The “move fast and break things” approach that works in tech doesn’t translate well to healthcare. Instead, digital health startups should try need-driven innovation.
A decade ago, a wave of companies promised to transform people’s health by allowing them to track data about their eating, sleep, exercise, and other habits. One hot startup of that moment, Zeo, raised more than $30 million from investors to develop a headband that tracked users’ sleep patterns and an accompanying app to serve as their personal “sleep coach.” Despite devoted users and buzz about its product in publications like Wired and Popular Science, Zeo quietly went out of business a few years later.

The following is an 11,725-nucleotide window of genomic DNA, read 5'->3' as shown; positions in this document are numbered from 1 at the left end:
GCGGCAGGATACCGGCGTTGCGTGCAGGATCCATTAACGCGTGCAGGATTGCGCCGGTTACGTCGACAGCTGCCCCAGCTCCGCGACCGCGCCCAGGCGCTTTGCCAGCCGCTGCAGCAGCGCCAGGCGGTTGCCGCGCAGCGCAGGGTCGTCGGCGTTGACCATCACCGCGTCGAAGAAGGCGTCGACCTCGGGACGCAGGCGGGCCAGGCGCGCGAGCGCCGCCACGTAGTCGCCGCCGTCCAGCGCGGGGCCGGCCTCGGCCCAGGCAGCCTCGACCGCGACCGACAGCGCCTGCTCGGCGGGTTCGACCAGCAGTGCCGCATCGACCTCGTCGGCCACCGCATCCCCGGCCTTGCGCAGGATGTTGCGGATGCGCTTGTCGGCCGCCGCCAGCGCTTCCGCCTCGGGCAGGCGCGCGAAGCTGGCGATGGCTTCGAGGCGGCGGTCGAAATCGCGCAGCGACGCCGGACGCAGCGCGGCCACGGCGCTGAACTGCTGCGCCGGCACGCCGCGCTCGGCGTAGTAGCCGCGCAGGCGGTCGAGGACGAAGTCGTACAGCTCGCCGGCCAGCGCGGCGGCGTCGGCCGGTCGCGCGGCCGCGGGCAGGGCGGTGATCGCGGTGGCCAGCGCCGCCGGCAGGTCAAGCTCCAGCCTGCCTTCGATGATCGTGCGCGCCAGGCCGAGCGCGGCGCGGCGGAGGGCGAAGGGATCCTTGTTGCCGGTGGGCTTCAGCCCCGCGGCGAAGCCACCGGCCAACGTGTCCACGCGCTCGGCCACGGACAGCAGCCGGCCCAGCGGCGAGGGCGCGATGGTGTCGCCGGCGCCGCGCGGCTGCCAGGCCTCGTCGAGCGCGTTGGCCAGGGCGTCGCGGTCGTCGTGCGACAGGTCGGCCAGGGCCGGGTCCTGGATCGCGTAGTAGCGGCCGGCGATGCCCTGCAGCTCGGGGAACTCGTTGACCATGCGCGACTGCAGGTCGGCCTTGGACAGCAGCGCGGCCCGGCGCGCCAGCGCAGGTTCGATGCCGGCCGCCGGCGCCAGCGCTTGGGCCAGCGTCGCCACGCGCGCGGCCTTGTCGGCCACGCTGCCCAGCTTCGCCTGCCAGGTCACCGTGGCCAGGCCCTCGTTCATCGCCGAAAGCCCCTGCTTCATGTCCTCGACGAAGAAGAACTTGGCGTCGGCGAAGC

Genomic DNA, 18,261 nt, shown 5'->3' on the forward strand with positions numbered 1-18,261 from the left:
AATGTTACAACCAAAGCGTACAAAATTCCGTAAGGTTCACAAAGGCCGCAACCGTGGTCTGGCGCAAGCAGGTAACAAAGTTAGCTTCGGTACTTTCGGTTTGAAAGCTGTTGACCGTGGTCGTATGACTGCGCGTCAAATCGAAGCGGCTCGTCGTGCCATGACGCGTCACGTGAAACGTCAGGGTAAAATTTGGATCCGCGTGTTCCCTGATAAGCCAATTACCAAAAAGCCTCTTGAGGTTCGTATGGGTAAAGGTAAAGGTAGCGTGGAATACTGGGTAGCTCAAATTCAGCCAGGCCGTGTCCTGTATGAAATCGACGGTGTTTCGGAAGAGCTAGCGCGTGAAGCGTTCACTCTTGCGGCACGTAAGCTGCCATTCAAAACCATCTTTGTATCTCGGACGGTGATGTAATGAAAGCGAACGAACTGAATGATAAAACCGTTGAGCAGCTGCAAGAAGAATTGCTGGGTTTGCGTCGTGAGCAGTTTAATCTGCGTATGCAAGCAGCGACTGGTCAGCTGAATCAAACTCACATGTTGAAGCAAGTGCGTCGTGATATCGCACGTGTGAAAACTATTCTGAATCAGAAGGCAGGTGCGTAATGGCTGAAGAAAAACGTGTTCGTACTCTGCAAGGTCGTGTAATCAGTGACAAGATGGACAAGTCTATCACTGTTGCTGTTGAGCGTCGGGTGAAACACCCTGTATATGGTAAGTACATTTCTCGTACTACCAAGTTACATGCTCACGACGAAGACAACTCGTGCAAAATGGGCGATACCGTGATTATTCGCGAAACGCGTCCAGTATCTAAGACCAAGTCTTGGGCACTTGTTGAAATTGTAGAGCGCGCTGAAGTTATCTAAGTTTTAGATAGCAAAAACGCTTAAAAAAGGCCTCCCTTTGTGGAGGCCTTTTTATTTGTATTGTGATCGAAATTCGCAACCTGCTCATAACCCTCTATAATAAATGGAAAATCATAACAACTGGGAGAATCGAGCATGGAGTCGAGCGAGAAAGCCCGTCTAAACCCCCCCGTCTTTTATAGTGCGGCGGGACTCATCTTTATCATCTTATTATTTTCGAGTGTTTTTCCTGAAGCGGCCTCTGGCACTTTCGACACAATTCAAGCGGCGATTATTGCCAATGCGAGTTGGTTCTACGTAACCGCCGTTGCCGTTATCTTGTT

Zeo is just one of many digital health startups whose early promise failed to materialize into lasting impact. Money continues to pour into the space–to the tune of nearly $12 billion in investment in 2017–but few companies have cracked the code for delivering technologies that truly transform healthcare. Why?
Many digital health companies fall short because they apply a strategy to healthcare that was developed and refined in the tech sector, an entirely different industry with its own set of rules… Continue reading....